This weekend over 130 humanists from dozens of countries gathered in Auckland for a series of events hosted by the Humanist Society of New Zealand and the New Zealand Association of Rationalists and Humanists. The events focussed on ending persecution against non-religious people around the world, as well as the discrimination they face in New Zealand.

The weekend included internationally acclaimed Human Rights campaigners speaking on countering violent extremism, with Twitter active with people participating all over the world in the day’s programme.

Speakers included

Andrew Copson, President of the International Humanist and Ethical Union, CEO of Humanists UK, and author of Secularism. Politics, Religion, and Freedom.

Dr Leo Igwe, Nigerian human rights campaigner and recipient of the 2017 Distinguished Services to Humanism Award for his pioneering work to end superstition-based human rights violations including witchcraft accusations.

Gulalai Ismail, Pashtun Human Rights Activist, from Pakistan

Recipient of Anna Politkovskaya Award  2017, Chirac Foundation Conflict Prevention Award- 2016 Laureate, Commonwealth Youth Award 2015, International Humanist Award 2014, 2013 NED Democracy Award, Recognized among 100 Leading Global Thinkers 2013, Honored by NED among “30 Under 30”,2013,Youth Action Net Fellow 2009.

Imtiaz Shams, Founder of Faith to Faithless, from the UK
Imtiaz Shams has been using his experience founding ‘tech for good’ start-ups to help apostates who leave conservative religions. In 2012, he began creating ‘underground railroad’ networks for ex-Muslims around the world. In 2015, he co-founded Faith to Faithless, an organisation working to reduce the stigma faced by ‘apostates’ of all religions.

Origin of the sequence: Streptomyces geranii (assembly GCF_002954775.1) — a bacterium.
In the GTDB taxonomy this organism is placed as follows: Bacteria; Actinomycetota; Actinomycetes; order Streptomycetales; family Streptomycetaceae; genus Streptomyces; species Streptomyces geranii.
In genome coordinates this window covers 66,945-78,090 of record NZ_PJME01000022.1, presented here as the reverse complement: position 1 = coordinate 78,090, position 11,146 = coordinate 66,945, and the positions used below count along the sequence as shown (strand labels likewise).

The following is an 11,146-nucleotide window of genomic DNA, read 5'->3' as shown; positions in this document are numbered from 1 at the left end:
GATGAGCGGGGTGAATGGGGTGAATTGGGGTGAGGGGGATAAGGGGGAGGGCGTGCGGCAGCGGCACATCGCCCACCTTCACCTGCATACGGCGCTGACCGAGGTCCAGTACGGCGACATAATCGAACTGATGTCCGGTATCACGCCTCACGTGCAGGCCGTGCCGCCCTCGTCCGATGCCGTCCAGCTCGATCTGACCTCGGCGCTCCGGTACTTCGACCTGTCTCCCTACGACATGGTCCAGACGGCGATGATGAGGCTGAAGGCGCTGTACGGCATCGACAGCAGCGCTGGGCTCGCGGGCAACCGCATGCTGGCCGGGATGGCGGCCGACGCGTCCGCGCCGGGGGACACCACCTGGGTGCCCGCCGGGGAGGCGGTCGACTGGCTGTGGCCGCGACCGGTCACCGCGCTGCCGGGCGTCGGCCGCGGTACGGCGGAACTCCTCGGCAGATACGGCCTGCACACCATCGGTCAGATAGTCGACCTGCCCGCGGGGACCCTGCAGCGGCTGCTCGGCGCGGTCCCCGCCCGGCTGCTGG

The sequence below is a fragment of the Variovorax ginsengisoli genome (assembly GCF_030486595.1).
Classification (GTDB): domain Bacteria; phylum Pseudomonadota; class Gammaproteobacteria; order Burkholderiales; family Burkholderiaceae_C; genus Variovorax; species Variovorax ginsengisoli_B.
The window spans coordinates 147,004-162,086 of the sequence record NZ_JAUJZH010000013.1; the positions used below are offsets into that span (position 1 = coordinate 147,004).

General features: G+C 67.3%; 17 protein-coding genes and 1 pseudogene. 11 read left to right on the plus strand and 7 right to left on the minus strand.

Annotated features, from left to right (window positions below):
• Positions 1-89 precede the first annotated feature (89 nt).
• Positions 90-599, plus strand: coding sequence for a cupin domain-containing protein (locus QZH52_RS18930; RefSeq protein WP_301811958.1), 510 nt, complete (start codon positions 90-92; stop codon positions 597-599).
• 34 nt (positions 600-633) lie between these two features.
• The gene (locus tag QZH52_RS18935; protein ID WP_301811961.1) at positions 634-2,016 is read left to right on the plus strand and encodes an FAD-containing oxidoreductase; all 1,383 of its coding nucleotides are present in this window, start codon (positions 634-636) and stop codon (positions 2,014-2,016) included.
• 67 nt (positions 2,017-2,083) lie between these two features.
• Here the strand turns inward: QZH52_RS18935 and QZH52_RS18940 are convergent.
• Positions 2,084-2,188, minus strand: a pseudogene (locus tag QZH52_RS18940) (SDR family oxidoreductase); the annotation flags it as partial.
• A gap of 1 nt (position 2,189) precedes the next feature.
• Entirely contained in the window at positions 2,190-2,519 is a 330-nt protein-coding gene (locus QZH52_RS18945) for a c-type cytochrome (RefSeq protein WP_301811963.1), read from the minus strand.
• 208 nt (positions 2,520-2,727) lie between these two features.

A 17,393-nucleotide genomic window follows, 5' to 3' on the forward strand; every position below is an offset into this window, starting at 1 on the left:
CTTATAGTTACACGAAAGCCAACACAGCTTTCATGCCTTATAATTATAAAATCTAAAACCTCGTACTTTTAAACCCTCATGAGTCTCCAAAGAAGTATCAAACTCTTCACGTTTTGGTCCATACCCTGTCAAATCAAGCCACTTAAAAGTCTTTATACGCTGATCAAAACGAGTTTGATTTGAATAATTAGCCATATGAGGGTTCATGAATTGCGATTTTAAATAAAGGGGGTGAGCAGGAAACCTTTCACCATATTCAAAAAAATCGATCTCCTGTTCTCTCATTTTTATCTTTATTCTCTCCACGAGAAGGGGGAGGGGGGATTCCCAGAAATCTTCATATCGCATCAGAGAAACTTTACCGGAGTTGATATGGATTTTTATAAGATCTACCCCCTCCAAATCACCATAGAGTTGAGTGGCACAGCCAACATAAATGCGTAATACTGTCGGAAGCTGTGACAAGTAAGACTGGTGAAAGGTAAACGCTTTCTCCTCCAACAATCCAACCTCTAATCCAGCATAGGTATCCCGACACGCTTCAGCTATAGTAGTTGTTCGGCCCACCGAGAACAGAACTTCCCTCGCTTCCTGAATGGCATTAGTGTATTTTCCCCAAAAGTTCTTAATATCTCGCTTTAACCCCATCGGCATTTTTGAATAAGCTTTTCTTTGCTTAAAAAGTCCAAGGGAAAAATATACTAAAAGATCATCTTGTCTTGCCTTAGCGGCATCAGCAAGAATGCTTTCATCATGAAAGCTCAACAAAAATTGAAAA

Dr Leo Igwe from Nigeria
Nigerian human rights campaigner and recipient of the 2017 Distinguished Services to Humanism Award for his pioneering work to end superstition-based human rights violations including witchcraft accusations.

Te Henare, founder of the Community of Māori Atheists and Freethinkers and Eru Hiko-Tahuri, Heretical Hori
In the 2013 census 46% of Māori said they had no religion. However, Eru Hiko-Tahuri, who blogs and writes under the name The Heretical Hori, states that ‘there are very few Māori who would admit to being atheist”. Te Henare and Eru will speak about how there is no Māori word for atheist and why they created their online communities.

Joseph Bulbulia, School of Humanities, University of Auckland
Joseph was appointed the Maclaurin Goodfellow Chair in Theological and Religious Studies in 2018.  Bulbulia is regarded as one of the founders of the contemporary evolutionary religious studies and is one of four on the Senior Management Team of the New Zealand Attitudes and Values Study, a 20-year longitudinal study tracking over 15,000 New Zealanders each year. He’ll be speaking about whether virtue is worth the effort.

Jackie Clark, Aunty in Charge, The Aunties
Jackie is the interface between a number of community organisations, and a group of people called The Aunties whose primary focus is to provide the material needs for the people who use the services of those organisations. She inspires and motivates thousands of people across New Zealand to respond to immediate needs with compassion and care.

Catherine Low, Manager of Community, Effective Altruism
Catherine is a founding member of Effective Altruism New Zealand, and organisation that applies evidence and reason to determine the most effective ways to improve the world.

Tanya Jacob and David Hines from Secular Education Network talking about challenging religious instruction taking place in New Zealand state primary schools.

Videos of the sessions will be made available in due course.